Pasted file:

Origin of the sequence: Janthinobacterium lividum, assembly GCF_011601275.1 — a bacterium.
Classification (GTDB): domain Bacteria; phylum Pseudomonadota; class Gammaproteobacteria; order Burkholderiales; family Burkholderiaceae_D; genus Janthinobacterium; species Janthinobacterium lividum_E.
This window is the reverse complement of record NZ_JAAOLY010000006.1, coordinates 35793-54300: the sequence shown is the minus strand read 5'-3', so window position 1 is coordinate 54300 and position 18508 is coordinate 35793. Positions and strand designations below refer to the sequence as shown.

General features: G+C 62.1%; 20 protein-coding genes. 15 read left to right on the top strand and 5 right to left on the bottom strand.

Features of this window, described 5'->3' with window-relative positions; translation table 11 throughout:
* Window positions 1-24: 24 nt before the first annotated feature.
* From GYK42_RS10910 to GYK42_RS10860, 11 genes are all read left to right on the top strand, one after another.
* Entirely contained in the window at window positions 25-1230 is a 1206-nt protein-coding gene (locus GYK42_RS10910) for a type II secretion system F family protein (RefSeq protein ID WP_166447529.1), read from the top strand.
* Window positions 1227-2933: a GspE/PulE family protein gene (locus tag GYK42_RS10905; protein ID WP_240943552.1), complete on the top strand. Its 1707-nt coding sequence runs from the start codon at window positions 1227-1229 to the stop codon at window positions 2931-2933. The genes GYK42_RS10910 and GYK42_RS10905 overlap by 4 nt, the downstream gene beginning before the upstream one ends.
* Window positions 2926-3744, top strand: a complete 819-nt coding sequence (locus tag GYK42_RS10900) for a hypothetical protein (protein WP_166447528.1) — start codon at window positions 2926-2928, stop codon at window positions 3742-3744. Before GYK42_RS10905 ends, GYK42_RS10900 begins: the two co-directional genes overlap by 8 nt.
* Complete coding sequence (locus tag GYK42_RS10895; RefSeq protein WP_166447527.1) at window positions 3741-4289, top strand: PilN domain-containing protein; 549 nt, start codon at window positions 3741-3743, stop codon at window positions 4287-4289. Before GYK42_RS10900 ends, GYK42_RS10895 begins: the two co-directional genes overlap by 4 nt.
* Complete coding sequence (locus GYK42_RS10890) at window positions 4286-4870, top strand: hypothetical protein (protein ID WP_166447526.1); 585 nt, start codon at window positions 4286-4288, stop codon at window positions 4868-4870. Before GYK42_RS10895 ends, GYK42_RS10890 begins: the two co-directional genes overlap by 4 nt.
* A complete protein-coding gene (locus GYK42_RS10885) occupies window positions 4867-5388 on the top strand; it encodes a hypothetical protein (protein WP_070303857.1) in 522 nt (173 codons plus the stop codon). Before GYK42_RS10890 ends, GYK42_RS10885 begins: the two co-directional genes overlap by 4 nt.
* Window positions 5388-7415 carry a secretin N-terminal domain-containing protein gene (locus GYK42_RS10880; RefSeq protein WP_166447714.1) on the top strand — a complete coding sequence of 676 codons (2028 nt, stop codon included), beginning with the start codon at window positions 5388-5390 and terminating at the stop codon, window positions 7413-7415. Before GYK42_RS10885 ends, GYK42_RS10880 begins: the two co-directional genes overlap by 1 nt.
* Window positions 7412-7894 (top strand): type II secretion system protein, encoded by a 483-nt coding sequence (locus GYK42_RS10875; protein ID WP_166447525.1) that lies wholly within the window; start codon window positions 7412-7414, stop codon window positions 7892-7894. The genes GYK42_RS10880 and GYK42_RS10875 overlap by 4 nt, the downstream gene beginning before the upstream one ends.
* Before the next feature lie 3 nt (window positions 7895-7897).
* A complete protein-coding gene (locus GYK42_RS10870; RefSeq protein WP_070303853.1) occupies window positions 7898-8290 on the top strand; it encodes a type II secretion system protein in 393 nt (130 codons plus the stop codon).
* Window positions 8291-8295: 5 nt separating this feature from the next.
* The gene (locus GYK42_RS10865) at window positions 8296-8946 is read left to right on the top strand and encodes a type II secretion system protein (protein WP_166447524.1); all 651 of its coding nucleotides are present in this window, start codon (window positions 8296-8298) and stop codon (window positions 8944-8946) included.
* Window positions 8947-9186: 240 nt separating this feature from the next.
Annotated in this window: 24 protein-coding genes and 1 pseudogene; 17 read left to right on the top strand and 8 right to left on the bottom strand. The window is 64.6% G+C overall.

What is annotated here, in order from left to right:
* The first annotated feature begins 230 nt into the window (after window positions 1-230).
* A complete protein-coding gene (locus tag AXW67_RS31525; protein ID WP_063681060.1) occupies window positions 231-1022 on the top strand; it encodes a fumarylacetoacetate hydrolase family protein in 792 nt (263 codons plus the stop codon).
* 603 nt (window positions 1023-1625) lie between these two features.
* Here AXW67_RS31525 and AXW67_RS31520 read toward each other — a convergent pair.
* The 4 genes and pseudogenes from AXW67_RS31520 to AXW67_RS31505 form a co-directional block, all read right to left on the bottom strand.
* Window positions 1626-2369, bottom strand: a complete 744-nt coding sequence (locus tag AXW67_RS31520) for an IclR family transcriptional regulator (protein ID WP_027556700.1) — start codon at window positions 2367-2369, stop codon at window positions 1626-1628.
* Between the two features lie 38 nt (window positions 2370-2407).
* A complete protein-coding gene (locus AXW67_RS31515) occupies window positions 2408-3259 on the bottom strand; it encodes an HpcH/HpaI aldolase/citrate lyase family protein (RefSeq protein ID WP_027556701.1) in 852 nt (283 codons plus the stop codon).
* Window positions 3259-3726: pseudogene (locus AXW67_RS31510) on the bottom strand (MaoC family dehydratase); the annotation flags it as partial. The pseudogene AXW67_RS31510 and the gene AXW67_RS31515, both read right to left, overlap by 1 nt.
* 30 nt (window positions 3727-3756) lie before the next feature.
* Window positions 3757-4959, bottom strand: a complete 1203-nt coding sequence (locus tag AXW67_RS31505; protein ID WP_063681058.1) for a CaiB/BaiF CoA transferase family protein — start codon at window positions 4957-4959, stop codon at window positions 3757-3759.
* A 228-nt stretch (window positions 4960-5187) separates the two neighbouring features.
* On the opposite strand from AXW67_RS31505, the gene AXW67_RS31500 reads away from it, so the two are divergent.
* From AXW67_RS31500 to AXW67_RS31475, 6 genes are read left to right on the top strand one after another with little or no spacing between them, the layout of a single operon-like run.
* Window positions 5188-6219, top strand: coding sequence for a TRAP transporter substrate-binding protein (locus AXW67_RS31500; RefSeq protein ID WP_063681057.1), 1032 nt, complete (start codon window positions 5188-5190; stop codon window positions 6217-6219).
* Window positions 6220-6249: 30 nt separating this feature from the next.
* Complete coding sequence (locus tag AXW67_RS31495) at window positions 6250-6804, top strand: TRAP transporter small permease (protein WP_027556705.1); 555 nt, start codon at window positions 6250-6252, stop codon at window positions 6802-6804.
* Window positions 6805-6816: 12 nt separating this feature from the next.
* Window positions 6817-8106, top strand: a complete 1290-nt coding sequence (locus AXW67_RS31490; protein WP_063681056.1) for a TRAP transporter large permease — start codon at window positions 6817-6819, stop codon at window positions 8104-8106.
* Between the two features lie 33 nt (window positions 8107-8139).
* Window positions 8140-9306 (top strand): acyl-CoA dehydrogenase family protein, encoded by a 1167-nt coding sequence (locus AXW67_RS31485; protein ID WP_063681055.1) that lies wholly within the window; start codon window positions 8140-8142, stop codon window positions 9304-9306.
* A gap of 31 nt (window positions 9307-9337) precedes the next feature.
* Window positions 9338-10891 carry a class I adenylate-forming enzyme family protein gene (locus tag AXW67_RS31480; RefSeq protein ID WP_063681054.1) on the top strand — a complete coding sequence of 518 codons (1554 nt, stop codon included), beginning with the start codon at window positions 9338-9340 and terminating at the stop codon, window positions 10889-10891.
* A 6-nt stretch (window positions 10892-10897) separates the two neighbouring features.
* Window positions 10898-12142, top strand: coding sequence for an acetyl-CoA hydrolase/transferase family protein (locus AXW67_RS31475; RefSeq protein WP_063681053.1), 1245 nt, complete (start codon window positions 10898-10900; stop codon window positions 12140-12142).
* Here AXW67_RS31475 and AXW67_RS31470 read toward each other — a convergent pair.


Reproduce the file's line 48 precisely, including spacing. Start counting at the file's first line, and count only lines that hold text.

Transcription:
* Here AXW67_RS31475 and AXW67_RS31470 read toward each other — a convergent pair.